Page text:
Evaluating patient acceptability of a culturally focused psychiatric consultation intervention for Latino Americans with depression

J Immigr Minor Health. 2014 Dec;16(6):1271-7. doi: 10.1007/s10903-013-9924-3.

Abstract

Significant disparities exist in both access to and quality of mental health care for Latino Americans with depression compared to Caucasians, resulting in a greater burden of disability in this underserved population. Our aim is to evaluate participant acceptability of a Culturally Focused Psychiatric (CFP) consultation program for depressed Latino Americans. Latino American adult primary care patients endorsing depressive symptoms on a screening questionnaire were targeted in their primary care clinic. The intervention addressed participants' depressive symptoms using culturally adapted clinical assessments and toolkits. Acceptability was evaluated using a treatment satisfaction scale and in-depth semi-structured interviews. Overall, 85% of participants responded positively to all questions of the satisfaction scale. In in-depth interviews, the vast majority of participants reported the program met expectations, all stated providers were culturally sensitive, and most stated recommendations were culturally sensitive. The CFP program was found to be acceptable to a group of depressed Latino American primary care patients. Further research is needed to evaluate if the CFP intervention can improve depressive symptoms and outcomes.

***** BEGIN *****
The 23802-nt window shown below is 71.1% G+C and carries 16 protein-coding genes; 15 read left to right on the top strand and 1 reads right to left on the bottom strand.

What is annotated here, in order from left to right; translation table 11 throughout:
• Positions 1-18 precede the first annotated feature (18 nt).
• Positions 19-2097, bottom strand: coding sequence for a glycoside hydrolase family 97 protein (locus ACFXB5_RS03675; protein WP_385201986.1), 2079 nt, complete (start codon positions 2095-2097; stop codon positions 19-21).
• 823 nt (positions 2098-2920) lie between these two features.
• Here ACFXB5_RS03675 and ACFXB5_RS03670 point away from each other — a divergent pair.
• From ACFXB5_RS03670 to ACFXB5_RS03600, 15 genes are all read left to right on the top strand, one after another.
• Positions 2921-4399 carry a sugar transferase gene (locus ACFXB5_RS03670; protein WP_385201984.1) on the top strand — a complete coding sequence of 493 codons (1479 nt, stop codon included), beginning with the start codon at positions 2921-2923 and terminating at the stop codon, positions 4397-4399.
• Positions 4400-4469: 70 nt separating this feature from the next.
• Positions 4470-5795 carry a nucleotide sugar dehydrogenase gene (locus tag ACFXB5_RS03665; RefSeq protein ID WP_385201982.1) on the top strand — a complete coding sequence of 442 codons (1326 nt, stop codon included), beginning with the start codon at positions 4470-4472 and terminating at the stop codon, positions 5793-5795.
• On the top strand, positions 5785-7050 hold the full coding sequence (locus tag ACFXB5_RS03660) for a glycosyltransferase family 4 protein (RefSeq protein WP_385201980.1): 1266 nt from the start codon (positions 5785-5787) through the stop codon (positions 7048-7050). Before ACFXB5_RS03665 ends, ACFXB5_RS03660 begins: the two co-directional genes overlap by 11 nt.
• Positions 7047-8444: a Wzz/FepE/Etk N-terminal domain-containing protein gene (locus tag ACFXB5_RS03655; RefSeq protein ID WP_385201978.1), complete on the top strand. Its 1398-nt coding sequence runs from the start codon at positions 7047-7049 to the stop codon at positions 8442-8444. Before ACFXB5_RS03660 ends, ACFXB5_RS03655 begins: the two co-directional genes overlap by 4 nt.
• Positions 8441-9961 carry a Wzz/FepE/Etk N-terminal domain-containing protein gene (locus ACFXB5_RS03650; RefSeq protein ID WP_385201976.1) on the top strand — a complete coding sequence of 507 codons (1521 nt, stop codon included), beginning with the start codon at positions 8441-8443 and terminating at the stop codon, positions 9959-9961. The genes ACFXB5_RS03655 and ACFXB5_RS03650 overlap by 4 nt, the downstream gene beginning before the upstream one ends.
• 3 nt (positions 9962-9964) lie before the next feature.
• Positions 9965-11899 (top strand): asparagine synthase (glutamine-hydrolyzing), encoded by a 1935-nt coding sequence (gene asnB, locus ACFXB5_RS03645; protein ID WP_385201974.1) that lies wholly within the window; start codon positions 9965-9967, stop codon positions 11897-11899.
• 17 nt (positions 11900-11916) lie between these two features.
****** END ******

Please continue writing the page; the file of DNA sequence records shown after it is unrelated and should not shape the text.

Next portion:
Publication types

  • Research Support, Non-U.S. Gov't

MeSH terms

  • Adult
  • Aged
  • Aged, 80 and over
  • Culturally Competent Care / methods*
  • Depression / diagnosis
  • Depression / ethnology*
  • Depression / therapy
  • Female
  • Hispanic Americans / psychology*
  • Humans
  • Interviews as Topic
  • Male
  • Middle Aged
  • Patient Acceptance of Health Care / ethnology*
  • Patient Acceptance of Health Care / psychology
  • Patient Satisfaction / ethnology
  • Primary Health Care / methods
  • Surveys and Questionnaires
  • Young Adult